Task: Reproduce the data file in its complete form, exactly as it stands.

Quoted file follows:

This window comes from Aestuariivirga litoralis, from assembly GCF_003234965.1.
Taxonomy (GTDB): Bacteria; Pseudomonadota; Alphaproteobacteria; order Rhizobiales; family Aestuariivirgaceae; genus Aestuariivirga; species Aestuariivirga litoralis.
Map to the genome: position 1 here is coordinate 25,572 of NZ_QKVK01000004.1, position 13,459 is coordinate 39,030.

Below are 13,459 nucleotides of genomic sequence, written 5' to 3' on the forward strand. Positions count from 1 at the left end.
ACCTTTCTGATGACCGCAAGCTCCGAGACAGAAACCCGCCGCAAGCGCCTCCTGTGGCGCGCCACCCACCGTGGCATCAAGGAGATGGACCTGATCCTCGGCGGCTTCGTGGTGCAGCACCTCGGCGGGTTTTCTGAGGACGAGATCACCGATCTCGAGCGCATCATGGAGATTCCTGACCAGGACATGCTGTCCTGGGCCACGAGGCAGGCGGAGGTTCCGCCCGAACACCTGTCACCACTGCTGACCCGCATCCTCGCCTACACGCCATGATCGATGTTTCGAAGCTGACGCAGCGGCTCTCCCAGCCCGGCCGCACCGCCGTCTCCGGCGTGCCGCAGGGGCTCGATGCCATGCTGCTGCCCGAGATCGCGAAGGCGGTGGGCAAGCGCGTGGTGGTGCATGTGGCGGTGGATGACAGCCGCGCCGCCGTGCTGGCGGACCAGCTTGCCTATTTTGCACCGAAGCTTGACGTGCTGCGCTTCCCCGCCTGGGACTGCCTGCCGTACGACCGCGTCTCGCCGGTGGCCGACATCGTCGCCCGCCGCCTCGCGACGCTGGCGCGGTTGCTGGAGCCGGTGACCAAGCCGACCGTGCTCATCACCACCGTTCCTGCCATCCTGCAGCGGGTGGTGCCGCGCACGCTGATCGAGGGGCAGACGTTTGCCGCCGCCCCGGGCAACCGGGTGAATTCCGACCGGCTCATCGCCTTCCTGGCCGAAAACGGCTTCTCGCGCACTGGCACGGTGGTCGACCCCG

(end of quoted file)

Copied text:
This window comes from Aestuariivirga litoralis, from assembly GCF_003234965.1.
Taxonomy (GTDB): Bacteria; Pseudomonadota; Alphaproteobacteria; order Rhizobiales; family Aestuariivirgaceae; genus Aestuariivirga; species Aestuariivirga litoralis.
Map to the genome: position 1 here is coordinate 25,572 of NZ_QKVK01000004.1, position 13,459 is coordinate 39,030.

Below are 13,459 nucleotides of genomic sequence, written 5' to 3' on the forward strand. Positions count from 1 at the left end.
ACCTTTCTGATGACCGCAAGCTCCGAGACAGAAACCCGCCGCAAGCGCCTCCTGTGGCGCGCCACCCACCGTGGCATCAAGGAGATGGACCTGATCCTCGGCGGCTTCGTGGTGCAGCACCTCGGCGGGTTTTCTGAGGACGAGATCACCGATCTCGAGCGCATCATGGAGATTCCTGACCAGGACATGCTGTCCTGGGCCACGAGGCAGGCGGAGGTTCCGCCCGAACACCTGTCACCACTGCTGACCCGCATCCTCGCCTACACGCCATGATCGATGTTTCGAAGCTGACGCAGCGGCTCTCCCAGCCCGGCCGCACCGCCGTCTCCGGCGTGCCGCAGGGGCTCGATGCCATGCTGCTGCCCGAGATCGCGAAGGCGGTGGGCAAGCGCGTGGTGGTGCATGTGGCGGTGGATGACAGCCGCGCCGCCGTGCTGGCGGACCAGCTTGCCTATTTTGCACCGAAGCTTGACGTGCTGCGCTTCCCCGCCTGGGACTGCCTGCCGTACGACCGCGTCTCGCCGGTGGCCGACATCGTCGCCCGCCGCCTCGCGACGCTGGCGCGGTTGCTGGAGCCGGTGACCAAGCCGACCGTGCTCATCACCACCGTTCCTGCCATCCTGCAGCGGGTGGTGCCGCGCACGCTGATCGAGGGGCAGACGTTTGCCGCCGCCCCGGGCAACCGGGTGAATTCCGACCGGCTCATCGCCTTCCTGGCCGAAAACGGCTTCTCGCGCACTGGCACGGTGGTCGACCCCG